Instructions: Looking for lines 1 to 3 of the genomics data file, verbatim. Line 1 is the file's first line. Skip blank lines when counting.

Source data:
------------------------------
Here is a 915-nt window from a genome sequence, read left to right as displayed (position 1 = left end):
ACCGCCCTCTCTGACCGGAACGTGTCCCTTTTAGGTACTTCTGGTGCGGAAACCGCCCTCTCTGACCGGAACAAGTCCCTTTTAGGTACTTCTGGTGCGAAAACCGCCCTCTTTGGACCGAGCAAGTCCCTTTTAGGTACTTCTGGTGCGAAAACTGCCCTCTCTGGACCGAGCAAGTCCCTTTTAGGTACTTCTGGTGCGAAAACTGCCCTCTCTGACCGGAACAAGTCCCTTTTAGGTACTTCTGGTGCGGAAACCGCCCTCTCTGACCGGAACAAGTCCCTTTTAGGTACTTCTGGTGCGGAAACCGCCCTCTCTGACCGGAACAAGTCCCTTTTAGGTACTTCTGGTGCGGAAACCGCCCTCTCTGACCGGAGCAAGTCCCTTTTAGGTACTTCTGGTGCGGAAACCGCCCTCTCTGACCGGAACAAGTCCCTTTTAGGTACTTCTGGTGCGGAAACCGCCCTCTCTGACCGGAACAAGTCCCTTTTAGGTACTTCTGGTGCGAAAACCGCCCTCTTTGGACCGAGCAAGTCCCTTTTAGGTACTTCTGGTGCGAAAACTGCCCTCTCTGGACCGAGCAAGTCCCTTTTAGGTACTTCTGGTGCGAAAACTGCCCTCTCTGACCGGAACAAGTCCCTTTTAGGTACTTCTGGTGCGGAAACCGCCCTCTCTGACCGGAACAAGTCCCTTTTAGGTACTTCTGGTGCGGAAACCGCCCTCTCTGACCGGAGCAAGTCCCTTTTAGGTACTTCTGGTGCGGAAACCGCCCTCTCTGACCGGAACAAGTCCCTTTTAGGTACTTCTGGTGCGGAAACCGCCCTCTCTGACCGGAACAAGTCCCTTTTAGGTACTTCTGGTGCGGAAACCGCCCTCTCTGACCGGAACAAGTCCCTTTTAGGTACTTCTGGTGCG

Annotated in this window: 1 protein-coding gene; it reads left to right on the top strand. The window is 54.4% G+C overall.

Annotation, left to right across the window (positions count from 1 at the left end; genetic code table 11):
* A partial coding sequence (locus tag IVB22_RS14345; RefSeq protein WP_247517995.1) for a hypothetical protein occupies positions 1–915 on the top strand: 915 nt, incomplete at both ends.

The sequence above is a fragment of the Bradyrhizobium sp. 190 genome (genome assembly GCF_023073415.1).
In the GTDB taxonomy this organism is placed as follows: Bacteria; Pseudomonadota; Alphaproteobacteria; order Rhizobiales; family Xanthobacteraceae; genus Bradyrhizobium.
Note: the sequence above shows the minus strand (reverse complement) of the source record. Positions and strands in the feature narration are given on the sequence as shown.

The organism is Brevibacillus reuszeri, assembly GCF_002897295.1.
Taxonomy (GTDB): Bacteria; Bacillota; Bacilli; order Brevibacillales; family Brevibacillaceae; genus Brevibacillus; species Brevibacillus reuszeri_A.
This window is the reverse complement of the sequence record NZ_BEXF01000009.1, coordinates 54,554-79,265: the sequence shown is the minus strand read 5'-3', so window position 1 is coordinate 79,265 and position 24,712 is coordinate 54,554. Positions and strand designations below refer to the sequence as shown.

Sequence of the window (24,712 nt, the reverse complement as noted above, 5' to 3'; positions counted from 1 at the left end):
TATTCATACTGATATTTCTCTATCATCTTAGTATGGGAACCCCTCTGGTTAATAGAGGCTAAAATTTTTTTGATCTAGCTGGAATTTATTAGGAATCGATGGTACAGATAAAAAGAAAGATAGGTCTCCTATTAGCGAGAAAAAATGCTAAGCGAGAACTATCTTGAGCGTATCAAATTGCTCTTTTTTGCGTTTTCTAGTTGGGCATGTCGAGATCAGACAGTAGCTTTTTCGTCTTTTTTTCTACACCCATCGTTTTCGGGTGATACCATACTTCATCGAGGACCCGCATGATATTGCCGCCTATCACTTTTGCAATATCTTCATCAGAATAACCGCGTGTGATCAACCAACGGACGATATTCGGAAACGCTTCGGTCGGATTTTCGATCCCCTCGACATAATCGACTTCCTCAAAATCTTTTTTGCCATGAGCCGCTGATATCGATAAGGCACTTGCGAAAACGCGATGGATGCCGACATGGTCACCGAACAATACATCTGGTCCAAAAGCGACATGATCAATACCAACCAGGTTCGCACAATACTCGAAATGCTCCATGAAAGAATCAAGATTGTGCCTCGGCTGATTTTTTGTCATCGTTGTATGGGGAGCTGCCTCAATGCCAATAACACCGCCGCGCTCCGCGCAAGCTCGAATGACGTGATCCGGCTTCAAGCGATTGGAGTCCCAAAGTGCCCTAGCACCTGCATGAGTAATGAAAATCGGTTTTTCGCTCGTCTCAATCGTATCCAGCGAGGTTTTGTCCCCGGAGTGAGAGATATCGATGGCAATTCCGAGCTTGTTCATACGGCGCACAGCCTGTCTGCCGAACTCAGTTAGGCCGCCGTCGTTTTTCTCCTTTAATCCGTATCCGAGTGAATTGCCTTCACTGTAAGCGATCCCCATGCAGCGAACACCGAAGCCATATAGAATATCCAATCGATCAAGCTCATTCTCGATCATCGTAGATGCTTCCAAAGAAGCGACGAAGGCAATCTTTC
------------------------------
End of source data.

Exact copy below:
Here is a 915-nt window from a genome sequence, read left to right as displayed (position 1 = left end):
ACCGCCCTCTCTGACCGGAACGTGTCCCTTTTAGGTACTTCTGGTGCGGAAACCGCCCTCTCTGACCGGAACAAGTCCCTTTTAGGTACTTCTGGTGCGAAAACCGCCCTCTTTGGACCGAGCAAGTCCCTTTTAGGTACTTCTGGTGCGAAAACTGCCCTCTCTGGACCGAGCAAGTCCCTTTTAGGTACTTCTGGTGCGAAAACTGCCCTCTCTGACCGGAACAAGTCCCTTTTAGGTACTTCTGGTGCGGAAACCGCCCTCTCTGACCGGAACAAGTCCCTTTTAGGTACTTCTGGTGCGGAAACCGCCCTCTCTGACCGGAACAAGTCCCTTTTAGGTACTTCTGGTGCGGAAACCGCCCTCTCTGACCGGAGCAAGTCCCTTTTAGGTACTTCTGGTGCGGAAACCGCCCTCTCTGACCGGAACAAGTCCCTTTTAGGTACTTCTGGTGCGGAAACCGCCCTCTCTGACCGGAACAAGTCCCTTTTAGGTACTTCTGGTGCGAAAACCGCCCTCTTTGGACCGAGCAAGTCCCTTTTAGGTACTTCTGGTGCGAAAACTGCCCTCTCTGGACCGAGCAAGTCCCTTTTAGGTACTTCTGGTGCGAAAACTGCCCTCTCTGACCGGAACAAGTCCCTTTTAGGTACTTCTGGTGCGGAAACCGCCCTCTCTGACCGGAACAAGTCCCTTTTAGGTACTTCTGGTGCGGAAACCGCCCTCTCTGACCGGAGCAAGTCCCTTTTAGGTACTTCTGGTGCGGAAACCGCCCTCTCTGACCGGAACAAGTCCCTTTTAGGTACTTCTGGTGCGGAAACCGCCCTCTCTGACCGGAACAAGTCCCTTTTAGGTACTTCTGGTGCGGAAACCGCCCTCTCTGACCGGAACAAGTCCCTTTTAGGTACTTCTGGTGCG

Annotated in this window: 1 protein-coding gene; it reads left to right on the top strand. The window is 54.4% G+C overall.